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EU-Wide Ban on Halogen Lamps 2018

European Eco Design Directive


On September 1st 2018 the long awaited European ban on halogen lamps is in effect. This plan was originally planned to be implemented in 2016 but has suffered delays partly due  to the industry believing LEDs were not at the right stage in the market.


Light Bulb in Sky
(PhotoCredit :https://flic.kr/p/S81HyV)



What Does the Ban Cover

The ban covers low voltage mains connected 230v halogen lamps which includes

  • standard halogen lamps with E14 and E27 bases in pear and candle shape
  • Small spots lights with for example with GU10 bases 


This is the final stage of a European Union directive (EC 244/2009) which has previously banned similar lights. Back in 2009 the EU banned the original incandescent lamp and spotlight lamps were banned in 2016

The halogen lamp evolved over 60 years ago from the traditional incandescent lamp.
The addition of halogen as a modification to incandescent lamps improved efficiency and performance along with increasing lamp life.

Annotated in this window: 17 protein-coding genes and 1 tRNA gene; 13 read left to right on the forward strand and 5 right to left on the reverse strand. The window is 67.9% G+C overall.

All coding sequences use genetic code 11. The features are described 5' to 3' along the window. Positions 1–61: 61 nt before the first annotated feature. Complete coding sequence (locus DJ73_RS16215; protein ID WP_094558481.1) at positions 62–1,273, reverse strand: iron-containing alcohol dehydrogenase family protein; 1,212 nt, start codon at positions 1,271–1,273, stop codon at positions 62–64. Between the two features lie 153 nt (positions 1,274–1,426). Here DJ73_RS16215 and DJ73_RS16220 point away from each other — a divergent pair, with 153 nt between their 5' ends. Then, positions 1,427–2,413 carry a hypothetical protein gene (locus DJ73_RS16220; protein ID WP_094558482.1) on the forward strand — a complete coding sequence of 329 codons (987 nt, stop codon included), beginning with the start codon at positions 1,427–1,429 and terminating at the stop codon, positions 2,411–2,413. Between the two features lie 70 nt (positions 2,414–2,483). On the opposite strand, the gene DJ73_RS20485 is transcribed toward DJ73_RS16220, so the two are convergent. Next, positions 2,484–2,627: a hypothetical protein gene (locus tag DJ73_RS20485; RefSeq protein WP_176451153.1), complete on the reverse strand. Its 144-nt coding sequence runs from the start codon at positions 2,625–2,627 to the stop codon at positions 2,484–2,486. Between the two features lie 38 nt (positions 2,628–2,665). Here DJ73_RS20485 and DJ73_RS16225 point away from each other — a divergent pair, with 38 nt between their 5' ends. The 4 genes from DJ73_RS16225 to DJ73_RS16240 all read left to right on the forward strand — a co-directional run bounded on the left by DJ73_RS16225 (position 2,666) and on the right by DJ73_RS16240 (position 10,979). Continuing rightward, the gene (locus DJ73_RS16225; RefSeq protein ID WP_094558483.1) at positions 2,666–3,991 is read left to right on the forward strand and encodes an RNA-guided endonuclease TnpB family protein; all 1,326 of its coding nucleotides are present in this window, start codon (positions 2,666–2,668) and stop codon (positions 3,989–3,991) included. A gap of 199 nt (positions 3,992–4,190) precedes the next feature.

The ban will exempt a small few specialist uses of these lamps such as in oven.
I believe this is a positive move and sends a strong signal  that the EU is serious about their climate change commitments.

Other countries including the united states are considering similar bans with some countries already implementing this.

The annual energy savings that have been predicted as a result of implementing this change are estimates to be similar to the the total annual electricity  usage of Portugal and will have a CO² emissions saving of equivalent to that of 2 million people per year by 2025.

The intention is that LED technology will fill the void. LEDs consume approximately five times less energy than halogen, have much longer life spans and are far more efficient, in some lamps up to 200 lumens per watt.

Some consumers have expressed concerns with the higher initial cost of an LED lamp compared to halogen, however the longer life of the LED which can be up to 12 times that of halogen combined with the energy savings will result in considerable savings for consumers in the long run.

From the 1st of September it will not be permitted to import new stocks of halogen lamps within the EU. It will however be permitted to sell and use up any existing stocks within the relevant countries.





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